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Stigma on my mind: Individual differences in the experience of stereotype threat

This experiment examined the moderating role of stigma consciousness on stereotype threat. Stigma consciousness refers to differences in the degree that individuals are chronically aware and conscious of their stigmatized status. Whereas individuals low in stigma consciousness typically report that they are unaware of their stereotyped status when interacting with other people and assume that stereotypes will not affect them personally, individuals high in stigma consciousness expect others to interpret their behavior and to judge them through the lens of stereotypes. Female undergraduates who all identified with math but differed in stigma consciousness were recruited for participation in a study involving mathematical ability. Students were told either that the math test they were to take was "completely free of gender bias" (control) or that the test was designed "to explain why men and women perform so differently on standardized math tests" (stereotype threat). Women in the latter condition also indicated their gender before taking the test. Test performance revealed that only women high in stigma consciousness were negatively affected by the stereotype threat manipulation; women high in stigma consciousness performed more poorly in the stereotype threat compared with the control condition. In contrast, women low in stigma consciousness performed equally well in the stereotype threat and control conditions. The results suggest that awareness and expectation that one will be judged in terms of gender stereotypes produces stronger effects when stereotype-based performance expectations are invoked.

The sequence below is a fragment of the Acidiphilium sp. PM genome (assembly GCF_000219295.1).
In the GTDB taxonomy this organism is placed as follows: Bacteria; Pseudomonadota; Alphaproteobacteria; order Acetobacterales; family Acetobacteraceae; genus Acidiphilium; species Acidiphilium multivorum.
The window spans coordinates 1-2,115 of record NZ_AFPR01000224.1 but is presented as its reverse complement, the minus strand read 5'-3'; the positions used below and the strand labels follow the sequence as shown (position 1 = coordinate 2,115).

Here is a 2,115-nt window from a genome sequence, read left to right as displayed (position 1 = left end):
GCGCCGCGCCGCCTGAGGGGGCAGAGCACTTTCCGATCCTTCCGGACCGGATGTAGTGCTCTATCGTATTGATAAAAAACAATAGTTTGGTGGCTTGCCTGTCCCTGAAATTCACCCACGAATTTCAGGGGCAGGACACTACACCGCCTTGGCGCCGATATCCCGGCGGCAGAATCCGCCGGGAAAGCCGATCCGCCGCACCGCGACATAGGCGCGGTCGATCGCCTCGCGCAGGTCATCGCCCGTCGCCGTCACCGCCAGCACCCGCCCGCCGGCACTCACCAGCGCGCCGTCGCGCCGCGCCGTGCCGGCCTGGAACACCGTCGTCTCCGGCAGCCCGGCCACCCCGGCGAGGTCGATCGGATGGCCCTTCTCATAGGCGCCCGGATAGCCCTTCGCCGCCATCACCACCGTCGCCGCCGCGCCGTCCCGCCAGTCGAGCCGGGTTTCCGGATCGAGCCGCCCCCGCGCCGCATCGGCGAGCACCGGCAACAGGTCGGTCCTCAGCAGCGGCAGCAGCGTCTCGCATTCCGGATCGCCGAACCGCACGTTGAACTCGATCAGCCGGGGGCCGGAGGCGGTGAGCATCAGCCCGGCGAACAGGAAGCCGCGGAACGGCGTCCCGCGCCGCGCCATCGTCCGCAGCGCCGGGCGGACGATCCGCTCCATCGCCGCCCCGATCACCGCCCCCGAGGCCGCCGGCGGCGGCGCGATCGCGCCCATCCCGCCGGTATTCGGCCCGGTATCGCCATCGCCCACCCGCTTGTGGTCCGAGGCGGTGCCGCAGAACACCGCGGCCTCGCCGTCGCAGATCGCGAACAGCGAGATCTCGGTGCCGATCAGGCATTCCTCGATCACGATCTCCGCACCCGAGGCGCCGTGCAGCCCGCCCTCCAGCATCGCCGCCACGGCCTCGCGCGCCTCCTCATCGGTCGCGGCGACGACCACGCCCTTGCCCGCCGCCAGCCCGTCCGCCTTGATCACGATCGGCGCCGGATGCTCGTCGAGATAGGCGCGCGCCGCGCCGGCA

Brown, R. P., & Pinel, E. C. (2003). Stigma on my mind: Individual differences in the experience of stereotype threat. Journal of Experimental Social Psychology, 39, 626633.
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